Friday, Feb. 22, 2019
A new feature-length documentary, “Sammy Davis, Jr.: I’ve Gotta Be Me,” that debuted this week as part of PBS’ “American Masters” series, features Virginia Commonwealth University history professor Emilie Raymond, Ph.D., an expert on 20th-century American politics and culture and author of “Stars for Freedom: Hollywood, Black Celebrities, and the Civil Rights Movement.”
The documentary — which explores the legendary black, Jewish performer’s six-decade career and journey for identity amid the struggle for civil rights and racial progress — includes commentary by Raymond, alongside interviews with celebrities such as Harry Belafonte, Whoopi Goldberg, Billy Crystal, Norman Lear, Jerry Lewis and Kim Novak.
“I was honored to be included, and to know that my research had contributed to the filmmakers' understanding of Sammy Davis Jr.,” Raymond said. “The producer told me that my book ‘Stars for Freedom,’ which discusses Davis' career in Hollywood and his role in the civil rights movement, had basically been ‘required reading’ for the production staff.”
The documentary took Raymond, a professor in the Department of History in the College of Humanities and Sciences whose research focuses on the intersection between Hollywood and politics, as well as the influence of the civil rights movement, to New York. They filmed the interviews in a Greenwich Village brownstone made to look, Raymond said, “like the luxurious office every professor wishes she had!”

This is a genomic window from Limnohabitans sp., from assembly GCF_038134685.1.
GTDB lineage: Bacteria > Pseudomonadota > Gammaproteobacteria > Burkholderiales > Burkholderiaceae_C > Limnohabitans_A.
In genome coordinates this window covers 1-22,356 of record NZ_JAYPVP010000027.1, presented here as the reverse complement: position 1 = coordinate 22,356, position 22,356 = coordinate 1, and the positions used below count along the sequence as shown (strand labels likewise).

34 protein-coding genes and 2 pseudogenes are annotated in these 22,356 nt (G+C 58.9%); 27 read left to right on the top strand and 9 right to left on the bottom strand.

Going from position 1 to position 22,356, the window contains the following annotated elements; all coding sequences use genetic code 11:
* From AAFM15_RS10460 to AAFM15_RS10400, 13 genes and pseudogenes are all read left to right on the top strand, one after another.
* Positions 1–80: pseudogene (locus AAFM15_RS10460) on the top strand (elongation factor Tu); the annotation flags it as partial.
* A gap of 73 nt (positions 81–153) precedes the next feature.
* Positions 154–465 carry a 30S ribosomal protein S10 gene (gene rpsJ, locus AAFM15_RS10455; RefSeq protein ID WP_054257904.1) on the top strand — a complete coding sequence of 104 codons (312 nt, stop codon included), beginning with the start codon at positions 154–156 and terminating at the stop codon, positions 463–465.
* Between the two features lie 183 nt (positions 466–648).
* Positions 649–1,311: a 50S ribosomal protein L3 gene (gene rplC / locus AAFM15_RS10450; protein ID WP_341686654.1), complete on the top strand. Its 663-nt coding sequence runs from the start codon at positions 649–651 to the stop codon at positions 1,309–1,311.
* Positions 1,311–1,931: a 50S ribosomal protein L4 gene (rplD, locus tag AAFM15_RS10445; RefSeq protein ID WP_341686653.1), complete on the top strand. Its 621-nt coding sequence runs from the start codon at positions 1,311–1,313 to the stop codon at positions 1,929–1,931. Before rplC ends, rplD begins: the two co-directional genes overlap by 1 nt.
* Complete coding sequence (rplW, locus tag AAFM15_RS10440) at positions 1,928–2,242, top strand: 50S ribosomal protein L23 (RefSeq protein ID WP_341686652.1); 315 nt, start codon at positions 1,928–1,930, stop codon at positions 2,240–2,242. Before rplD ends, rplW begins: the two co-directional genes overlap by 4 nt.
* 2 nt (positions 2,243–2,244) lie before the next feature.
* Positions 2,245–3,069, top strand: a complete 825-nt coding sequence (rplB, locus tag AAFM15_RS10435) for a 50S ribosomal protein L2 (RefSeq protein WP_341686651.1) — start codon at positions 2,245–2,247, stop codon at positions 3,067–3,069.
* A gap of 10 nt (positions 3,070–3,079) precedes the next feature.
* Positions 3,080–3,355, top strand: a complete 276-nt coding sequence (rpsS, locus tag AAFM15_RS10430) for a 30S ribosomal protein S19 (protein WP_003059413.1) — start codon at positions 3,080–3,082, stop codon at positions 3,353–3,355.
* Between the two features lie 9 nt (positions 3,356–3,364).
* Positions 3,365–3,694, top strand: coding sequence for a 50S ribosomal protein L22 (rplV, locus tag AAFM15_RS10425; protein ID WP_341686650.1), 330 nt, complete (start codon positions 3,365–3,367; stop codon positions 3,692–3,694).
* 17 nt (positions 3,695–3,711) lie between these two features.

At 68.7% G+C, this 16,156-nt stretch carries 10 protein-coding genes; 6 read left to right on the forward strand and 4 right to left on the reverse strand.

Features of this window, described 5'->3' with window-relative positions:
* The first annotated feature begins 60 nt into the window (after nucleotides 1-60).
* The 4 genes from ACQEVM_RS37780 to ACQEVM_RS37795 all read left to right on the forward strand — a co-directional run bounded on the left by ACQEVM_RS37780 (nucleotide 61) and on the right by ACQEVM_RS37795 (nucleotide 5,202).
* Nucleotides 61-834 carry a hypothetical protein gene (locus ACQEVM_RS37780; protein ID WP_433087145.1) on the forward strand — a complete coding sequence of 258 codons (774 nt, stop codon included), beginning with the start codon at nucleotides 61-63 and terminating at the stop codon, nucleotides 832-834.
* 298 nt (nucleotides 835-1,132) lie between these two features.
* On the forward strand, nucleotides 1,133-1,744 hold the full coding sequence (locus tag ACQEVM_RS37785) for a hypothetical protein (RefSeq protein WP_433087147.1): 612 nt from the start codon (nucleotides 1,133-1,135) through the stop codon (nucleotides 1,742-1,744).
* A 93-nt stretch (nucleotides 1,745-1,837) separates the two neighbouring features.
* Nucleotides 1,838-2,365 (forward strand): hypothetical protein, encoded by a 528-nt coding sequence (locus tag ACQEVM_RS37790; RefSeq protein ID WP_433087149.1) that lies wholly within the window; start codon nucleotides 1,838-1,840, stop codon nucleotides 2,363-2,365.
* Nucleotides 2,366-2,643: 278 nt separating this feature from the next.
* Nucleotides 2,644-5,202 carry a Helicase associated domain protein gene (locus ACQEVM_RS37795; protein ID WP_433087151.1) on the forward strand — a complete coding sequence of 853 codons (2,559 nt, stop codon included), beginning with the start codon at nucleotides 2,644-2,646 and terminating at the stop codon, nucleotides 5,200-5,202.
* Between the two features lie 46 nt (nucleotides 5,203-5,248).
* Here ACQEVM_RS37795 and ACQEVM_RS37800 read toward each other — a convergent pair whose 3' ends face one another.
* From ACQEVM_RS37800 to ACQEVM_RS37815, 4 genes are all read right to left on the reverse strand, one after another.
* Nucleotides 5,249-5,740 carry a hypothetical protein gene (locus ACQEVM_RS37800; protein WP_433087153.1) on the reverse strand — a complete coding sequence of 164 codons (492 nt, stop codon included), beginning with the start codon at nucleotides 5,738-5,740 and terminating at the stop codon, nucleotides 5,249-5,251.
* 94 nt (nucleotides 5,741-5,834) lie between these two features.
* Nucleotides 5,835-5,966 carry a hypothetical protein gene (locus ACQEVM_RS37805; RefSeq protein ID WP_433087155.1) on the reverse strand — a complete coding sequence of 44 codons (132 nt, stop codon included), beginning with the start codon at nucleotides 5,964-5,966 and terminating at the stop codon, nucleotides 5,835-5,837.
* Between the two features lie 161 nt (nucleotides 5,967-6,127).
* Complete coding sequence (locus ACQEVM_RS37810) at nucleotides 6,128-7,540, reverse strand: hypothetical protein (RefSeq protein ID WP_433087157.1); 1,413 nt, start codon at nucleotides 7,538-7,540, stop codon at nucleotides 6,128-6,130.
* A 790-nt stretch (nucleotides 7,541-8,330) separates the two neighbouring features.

“The director, Sam Pollard, is a renowned filmmaker who has worked on a number of documentaries involving the civil rights movement, including the ‘Eyes on the Prize’ series and ‘4 Little Girls,’ and proved to be incredibly thoughtful and gracious in person. I was grateful to see that Davis' life story was in such good hands.”
In the documentary, Raymond provides commentary on several moments of Davis’ story, including his appearance on NBC’s “The Colgate Comedy Hour” in the 1950s. Raymond describes how host Eddie Cantor came over after Davis’ dance performance, put his arm around him and mopped Davis’ brow. Such an intimate moment between a white man like Cantor and a black man like Davis had rarely been seen on television at the time.
Raymond talks about Davis’ pursuit of the role of Sportin’ Life in the 1959 musical film “Porgy and Bess” that starred Sidney Poitier and Dorothy Dandridge. She also describes how the Rat Pack supported John F. Kennedy’s presidential campaign.
“After Kennedy won the election, [Frank] Sinatra put together one of the inaugural parties. And, of course, Davis was going to be invited,” Raymond said.
Then Kennedy disinvited Davis from the inauguration party, canceling his performance out of concern that Davis, who had married white Swedish actress May Britt, would offend white Southern voters. Davis was deeply hurt.
“[JFK] didn’t take Harry Belafonte off the list and Belafonte had a white wife as well,” Raymond said. “But there was something about Davis. I think he was seen just as more of a lightning rod for controversy.”